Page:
Linda Halcomb's Blog

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March 27, 2017 March 28, 2017

As I walk at Ft Benjamin Harrison State Park I see the first signs of spring. The grays and browns are now accented by a froth of light green rolling over the landscape. The bushes are leafing out and lighting up the undergrowth with a gentle color and a clean fragrance. The skies are bluer and the breezes invigorate. As you may remember I tried a small color field painting using the winter colors I saw on my walks (here). I painted with my new acrylics and didn’t like the look of the canvas underneath. That painting was very small and I learned a lot about acrylics as I worked on it. I decided to create a new Ft Ben color field painting using burnt sienna to represent the leaf covered earth, a mix of light greens to represent the budding bushes, winter white to represent the sky and burnt umber to represent the trees. I started out by thinking about three blocks of color and a blue background. Then I decided to split the large upper block into three with white spaces between to represent the large, white sycamore trees that grow throughout the park. That was my starting point as  I worked on this painting.

The most important decision I made was to choose Strathmore Aquarius II paper as my surface. I soaked the paper until it was wet all the way through and then painted with my acrylics on very wet paper. I wanted blurry edges (the acrylics did run a little) and a soft look to the surface. My painting is 11 inches by 15 inches and, as you can see I further developed the idea of trees as I saw the painting develop.  I’m finding ways to love the Indiana winter!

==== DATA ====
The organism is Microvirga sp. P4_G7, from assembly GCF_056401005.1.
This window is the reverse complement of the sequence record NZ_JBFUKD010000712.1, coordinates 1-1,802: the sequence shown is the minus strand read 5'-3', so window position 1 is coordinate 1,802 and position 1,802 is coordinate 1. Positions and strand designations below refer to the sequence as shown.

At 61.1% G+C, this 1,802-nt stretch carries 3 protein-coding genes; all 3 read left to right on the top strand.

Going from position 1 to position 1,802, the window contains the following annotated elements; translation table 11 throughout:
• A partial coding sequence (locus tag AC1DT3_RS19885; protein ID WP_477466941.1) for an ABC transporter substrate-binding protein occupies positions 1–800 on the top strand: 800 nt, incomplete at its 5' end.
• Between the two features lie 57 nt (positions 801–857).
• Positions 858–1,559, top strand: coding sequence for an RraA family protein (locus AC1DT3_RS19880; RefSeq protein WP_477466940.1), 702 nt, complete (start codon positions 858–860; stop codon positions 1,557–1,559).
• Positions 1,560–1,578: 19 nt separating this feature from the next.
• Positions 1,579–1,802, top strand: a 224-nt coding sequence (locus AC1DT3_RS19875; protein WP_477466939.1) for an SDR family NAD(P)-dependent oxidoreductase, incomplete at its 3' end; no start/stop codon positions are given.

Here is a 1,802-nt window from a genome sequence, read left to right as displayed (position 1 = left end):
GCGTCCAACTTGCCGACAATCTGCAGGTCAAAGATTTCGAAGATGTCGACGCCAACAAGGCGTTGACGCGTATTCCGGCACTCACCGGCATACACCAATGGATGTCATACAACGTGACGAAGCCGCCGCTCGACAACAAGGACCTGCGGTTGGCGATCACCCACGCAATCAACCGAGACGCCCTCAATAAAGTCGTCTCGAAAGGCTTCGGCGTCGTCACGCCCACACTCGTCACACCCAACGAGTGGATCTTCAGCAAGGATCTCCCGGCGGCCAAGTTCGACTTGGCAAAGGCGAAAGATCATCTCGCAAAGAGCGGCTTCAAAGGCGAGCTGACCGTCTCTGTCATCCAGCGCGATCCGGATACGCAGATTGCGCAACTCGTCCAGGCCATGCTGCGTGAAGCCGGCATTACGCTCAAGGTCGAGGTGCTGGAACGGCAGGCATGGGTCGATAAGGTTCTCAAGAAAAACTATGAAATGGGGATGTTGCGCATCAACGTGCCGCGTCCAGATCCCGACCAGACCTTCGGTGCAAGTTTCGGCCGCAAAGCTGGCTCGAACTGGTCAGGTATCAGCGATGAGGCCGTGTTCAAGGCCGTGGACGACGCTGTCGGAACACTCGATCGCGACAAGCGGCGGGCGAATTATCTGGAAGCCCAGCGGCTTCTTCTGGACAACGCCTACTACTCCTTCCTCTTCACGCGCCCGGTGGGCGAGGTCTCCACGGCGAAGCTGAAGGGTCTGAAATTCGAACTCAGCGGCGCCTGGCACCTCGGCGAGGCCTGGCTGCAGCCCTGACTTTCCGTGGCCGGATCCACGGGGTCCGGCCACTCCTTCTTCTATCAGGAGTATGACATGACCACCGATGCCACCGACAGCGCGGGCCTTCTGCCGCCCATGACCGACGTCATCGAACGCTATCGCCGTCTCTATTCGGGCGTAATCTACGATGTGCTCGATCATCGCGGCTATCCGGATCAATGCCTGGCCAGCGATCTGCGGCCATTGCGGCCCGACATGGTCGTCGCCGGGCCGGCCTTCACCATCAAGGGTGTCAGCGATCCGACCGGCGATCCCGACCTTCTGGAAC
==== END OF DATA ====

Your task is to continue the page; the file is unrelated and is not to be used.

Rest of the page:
Ft Ben Color Field 2 03262017


March 8, 2017 March 10, 2017

Filed under: Abstract,Acrylics,Daily Post — lindahalcombfineart @ 6:52 am
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I live in Indiana and Indiana is a state that has four seasons. Spring is a season of beautiful pastels and vibrant reds and yellows (think daffodils and tulips). I paint Spring often, especially Spring flowers and flowering trees. During Spring the breezes are soft and fresh and the colors speak of rebirth. Fall in Indiana is a vibrant period of fiery reds, yellows and oranges. The maples blaze and lines of visitors roll through the state parks viewing the Fall foliage. It is a final burst of magnificence before Winter descends on the state. The drying leaves rustle and swirl like the long satin skirts of debutantes leaving a ball. Summer and Winter are not my favorite seasons and I rarely paint them. Why Summer? Everything is green! And the greens are basically the same greens. I get saturated with green. Walking at the State Park last year I finally understood why I am not inspired to create summer landscapes. I do love to create Summer still lives that include reds – cherry tomatoes on the vine and sparkling geraniums. But generally I don’t paint landscapes and when I do they aren’t very exciting.